Our third U.S. President, the incredible Thomas Jefferson, gives me insight into experiences I have had in public life, including campaigns. He said in his First Inaugural Address in 1801, among other things, “I shall often go wrong through defect of judgment. When right, I shall often be thought wrong by those whose positions will not command a view of the whole ground. I ask your indulgence for my own errors, which will never be intentional, and your support against the error of others, who may condemn what they would not if seen in all its parts.”
Earlier this year I ran for Mayor of San Antonio because I believed it was high time that our city get back to basics, especially in our neighborhoods. Some seem to believe that our city must be the biggest. I simply believe that it must be the best! And that’s why I have sought for us to refocus our energy and resources on the core functions of our city before unduly committing to the mega projects that seem to focus on making us bigger, but not necessarily better.
To do this however, the mayor must be willing to concentrate on San Antonio without serious distraction. Among other out-of-the-city distractions, seriously engaging the next presidential campaign is one of those “near occasions” for our next mayor to be disconnected, especially if it occurs at the beginning of one’s mayoral term of office and the person is new to city government.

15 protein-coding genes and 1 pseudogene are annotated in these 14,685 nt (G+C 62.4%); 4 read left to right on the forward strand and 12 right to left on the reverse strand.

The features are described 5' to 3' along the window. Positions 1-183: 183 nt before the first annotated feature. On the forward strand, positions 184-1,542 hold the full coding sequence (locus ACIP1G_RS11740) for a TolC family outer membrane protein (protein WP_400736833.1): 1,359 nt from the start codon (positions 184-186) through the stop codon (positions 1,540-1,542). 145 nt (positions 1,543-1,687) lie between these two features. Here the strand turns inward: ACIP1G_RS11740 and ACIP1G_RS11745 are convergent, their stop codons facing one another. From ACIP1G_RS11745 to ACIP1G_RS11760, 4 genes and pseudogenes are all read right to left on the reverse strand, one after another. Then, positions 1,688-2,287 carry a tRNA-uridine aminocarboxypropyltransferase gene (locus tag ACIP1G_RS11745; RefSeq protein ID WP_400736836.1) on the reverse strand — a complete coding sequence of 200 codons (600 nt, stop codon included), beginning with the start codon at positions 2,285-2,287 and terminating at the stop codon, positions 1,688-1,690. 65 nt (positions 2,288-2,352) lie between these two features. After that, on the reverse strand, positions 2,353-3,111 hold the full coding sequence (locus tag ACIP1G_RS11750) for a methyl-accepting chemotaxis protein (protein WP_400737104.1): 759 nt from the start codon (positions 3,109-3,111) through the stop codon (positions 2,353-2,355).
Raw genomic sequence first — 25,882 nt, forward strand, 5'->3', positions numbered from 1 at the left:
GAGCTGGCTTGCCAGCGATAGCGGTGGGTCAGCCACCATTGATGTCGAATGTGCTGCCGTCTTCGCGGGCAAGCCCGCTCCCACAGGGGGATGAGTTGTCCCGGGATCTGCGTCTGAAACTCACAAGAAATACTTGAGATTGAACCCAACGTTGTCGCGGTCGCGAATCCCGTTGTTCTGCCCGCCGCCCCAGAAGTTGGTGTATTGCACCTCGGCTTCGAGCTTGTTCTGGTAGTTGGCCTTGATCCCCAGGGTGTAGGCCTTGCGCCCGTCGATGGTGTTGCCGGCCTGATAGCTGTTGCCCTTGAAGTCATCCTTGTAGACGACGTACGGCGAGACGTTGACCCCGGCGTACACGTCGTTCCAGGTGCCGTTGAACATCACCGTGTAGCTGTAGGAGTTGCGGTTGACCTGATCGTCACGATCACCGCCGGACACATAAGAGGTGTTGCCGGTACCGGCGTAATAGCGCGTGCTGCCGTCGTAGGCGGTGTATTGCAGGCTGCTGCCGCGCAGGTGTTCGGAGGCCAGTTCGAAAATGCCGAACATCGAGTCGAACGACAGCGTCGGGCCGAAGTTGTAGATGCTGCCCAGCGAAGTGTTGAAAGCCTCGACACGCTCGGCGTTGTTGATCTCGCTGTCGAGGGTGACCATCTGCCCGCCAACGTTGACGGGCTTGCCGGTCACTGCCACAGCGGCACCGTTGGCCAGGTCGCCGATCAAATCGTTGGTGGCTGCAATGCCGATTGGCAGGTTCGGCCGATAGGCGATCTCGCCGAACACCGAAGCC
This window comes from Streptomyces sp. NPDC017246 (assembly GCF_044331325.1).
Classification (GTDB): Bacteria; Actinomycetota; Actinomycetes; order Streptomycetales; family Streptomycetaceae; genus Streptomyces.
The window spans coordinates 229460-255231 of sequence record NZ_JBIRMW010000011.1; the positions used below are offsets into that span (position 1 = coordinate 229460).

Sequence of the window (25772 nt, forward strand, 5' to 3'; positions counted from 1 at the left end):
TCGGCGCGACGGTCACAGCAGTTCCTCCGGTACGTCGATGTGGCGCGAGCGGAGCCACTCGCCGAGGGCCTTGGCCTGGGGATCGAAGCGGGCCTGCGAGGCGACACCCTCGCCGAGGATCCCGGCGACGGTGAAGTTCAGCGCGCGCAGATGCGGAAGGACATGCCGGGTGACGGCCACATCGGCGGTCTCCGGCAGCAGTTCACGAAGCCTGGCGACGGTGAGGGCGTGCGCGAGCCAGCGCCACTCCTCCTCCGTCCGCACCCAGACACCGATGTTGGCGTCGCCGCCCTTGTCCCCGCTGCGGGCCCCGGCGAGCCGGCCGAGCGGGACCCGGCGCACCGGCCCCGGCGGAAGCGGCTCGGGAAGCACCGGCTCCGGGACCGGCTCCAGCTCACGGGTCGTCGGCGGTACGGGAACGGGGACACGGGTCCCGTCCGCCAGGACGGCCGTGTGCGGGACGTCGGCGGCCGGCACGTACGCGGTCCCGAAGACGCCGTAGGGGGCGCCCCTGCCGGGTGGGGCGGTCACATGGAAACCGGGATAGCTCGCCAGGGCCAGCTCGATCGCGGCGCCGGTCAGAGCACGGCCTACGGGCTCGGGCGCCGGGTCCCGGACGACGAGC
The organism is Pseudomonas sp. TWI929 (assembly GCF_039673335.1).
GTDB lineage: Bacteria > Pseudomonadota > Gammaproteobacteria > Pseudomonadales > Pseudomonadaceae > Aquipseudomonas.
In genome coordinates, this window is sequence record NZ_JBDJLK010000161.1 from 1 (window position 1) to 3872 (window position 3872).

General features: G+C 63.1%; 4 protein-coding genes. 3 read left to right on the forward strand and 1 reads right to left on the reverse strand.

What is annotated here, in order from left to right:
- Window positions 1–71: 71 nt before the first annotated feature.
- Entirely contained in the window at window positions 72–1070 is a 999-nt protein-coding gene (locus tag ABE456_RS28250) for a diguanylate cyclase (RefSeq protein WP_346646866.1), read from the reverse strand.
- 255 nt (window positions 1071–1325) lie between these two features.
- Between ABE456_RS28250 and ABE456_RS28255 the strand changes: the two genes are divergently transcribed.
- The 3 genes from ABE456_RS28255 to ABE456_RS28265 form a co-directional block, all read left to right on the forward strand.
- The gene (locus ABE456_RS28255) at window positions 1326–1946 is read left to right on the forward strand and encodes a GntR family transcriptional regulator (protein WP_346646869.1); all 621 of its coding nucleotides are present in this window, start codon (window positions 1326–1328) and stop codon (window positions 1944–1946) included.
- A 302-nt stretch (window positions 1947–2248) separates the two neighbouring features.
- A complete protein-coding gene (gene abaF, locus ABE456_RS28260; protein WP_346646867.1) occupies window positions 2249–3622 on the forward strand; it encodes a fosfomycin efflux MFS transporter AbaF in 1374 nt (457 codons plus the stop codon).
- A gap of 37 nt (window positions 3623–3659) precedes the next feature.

The core functions about which I have spoken during my campaign and continue to speak of are the basics: crime-free, safe and sustainable neighborhoods, adequate road infrastructure, including sidewalks and curbs, proper flood control, walkable neighborhoods and supporting local businesses; things that matter most to San Antonio families. For most of my 66 years I have steadfastly advocated for neighborhoods, hoping that someone – just someone – would have the courage to usher in a sustainable renaissance in our entire city. Critical to effectively launching a renaissance or being a transformational leader is to be here at home, where “management by walking around” (MBWA) can be most effective.
Some would like to critique Mayor Taylor on social issues, and the social issues are important. I oppose any form of discrimination and therefore, support the non-discrimination ordinance (NDO). But, we must do justice to social issues without paralyzing progress on other great issues for our city, a city with viable and sustainable neighborhoods, new or old, urban or suburban, poor, middle-class or wealthy! This will take hard work to turn some of these neighborhoods, long left to languish, into contributing, attractive areas where their respective school districts receive the respect and admiration of the rest of the city if not the state or the nation.
We must re-engage and elevate some of these neighborhoods by taking the ones with the old, urban or suburban corridors and accommodate drivers’ demands for quick trips by synchronizing traffic lights. Our goal should be to get 20% of the expressway traffic off our highways and back to the urban corridors they once came from. This could lift up neighborhoods adjoining these corridors as well as the schools and the businesses that have unnecessarily languished. Additionally, travel on these corridors would lighten the current load of expressway traffic without tolling it.